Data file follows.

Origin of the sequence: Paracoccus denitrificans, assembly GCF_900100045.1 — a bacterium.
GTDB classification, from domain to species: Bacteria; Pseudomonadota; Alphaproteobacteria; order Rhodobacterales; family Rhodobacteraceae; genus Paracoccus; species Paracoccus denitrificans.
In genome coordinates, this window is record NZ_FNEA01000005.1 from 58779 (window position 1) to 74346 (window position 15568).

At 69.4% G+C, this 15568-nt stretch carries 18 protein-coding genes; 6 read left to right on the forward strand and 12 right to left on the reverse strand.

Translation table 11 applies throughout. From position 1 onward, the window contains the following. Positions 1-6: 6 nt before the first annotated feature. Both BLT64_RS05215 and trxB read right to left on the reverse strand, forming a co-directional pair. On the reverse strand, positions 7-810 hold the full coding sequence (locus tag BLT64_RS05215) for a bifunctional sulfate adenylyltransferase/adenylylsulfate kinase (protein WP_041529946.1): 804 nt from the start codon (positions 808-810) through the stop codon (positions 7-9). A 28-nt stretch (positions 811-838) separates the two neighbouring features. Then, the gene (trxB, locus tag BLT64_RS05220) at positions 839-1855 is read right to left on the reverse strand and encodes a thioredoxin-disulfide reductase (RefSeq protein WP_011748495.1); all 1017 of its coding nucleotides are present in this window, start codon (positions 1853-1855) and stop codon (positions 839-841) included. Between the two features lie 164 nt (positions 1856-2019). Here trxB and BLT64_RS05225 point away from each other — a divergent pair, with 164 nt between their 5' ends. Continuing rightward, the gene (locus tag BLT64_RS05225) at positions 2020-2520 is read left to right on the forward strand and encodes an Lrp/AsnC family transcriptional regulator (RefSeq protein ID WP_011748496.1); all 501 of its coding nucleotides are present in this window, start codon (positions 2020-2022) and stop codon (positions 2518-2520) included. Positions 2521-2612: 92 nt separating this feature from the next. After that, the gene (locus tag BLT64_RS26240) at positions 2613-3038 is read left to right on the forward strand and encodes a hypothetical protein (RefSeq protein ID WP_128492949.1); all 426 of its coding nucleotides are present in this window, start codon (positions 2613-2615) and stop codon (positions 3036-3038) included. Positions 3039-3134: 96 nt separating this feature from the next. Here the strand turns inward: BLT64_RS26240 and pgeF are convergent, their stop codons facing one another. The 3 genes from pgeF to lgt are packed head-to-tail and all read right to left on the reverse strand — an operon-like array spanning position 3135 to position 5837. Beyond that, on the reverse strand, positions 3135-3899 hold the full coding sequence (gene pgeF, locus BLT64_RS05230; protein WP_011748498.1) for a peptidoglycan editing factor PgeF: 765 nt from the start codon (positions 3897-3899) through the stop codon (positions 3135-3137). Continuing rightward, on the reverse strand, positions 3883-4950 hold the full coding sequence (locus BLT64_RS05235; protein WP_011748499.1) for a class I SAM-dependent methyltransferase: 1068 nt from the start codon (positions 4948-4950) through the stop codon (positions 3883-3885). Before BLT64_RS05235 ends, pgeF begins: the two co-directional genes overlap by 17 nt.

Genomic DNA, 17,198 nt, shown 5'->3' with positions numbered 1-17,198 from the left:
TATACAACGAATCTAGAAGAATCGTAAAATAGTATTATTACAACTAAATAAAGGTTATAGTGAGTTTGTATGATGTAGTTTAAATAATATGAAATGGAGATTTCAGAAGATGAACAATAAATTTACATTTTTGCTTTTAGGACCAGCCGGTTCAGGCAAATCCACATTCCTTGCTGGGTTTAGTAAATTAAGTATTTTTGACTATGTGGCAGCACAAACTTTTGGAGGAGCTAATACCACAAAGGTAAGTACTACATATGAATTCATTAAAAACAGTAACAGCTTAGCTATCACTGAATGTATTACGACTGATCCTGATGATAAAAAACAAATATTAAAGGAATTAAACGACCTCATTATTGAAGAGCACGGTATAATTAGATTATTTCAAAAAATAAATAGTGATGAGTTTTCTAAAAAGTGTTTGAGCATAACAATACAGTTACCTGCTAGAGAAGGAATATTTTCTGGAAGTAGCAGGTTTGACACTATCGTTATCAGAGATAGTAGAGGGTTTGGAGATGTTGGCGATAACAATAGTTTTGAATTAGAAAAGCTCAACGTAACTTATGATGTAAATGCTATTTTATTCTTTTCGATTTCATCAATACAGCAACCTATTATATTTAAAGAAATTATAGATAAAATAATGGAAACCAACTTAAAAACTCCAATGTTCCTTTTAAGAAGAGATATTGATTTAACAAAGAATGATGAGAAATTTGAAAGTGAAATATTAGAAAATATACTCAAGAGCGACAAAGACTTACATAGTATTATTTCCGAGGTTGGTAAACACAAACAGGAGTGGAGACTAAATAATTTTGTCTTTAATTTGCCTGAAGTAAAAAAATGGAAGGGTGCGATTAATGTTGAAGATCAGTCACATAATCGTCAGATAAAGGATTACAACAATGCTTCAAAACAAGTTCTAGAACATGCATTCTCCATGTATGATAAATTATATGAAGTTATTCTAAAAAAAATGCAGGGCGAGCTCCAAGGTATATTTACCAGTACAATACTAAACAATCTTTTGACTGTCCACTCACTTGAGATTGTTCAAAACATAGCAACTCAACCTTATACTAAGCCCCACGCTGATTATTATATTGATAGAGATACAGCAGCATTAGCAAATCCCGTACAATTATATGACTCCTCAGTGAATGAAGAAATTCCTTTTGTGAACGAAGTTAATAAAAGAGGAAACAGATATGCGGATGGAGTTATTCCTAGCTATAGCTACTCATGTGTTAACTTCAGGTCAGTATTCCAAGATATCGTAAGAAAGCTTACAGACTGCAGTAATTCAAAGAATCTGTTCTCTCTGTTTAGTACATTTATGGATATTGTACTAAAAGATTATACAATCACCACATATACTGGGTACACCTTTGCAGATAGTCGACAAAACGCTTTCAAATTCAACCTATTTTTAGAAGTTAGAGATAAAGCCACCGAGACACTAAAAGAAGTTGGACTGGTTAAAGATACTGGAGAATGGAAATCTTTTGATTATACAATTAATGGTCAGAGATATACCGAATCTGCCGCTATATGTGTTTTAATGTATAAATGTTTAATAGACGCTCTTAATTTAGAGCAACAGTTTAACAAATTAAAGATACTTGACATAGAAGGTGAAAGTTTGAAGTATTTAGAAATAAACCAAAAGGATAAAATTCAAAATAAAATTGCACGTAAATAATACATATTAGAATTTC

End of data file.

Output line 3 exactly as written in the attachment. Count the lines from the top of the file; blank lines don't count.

In genome coordinates, this window is record NZ_FNEA01000005.1 from 58779 (window position 1) to 74346 (window position 15568).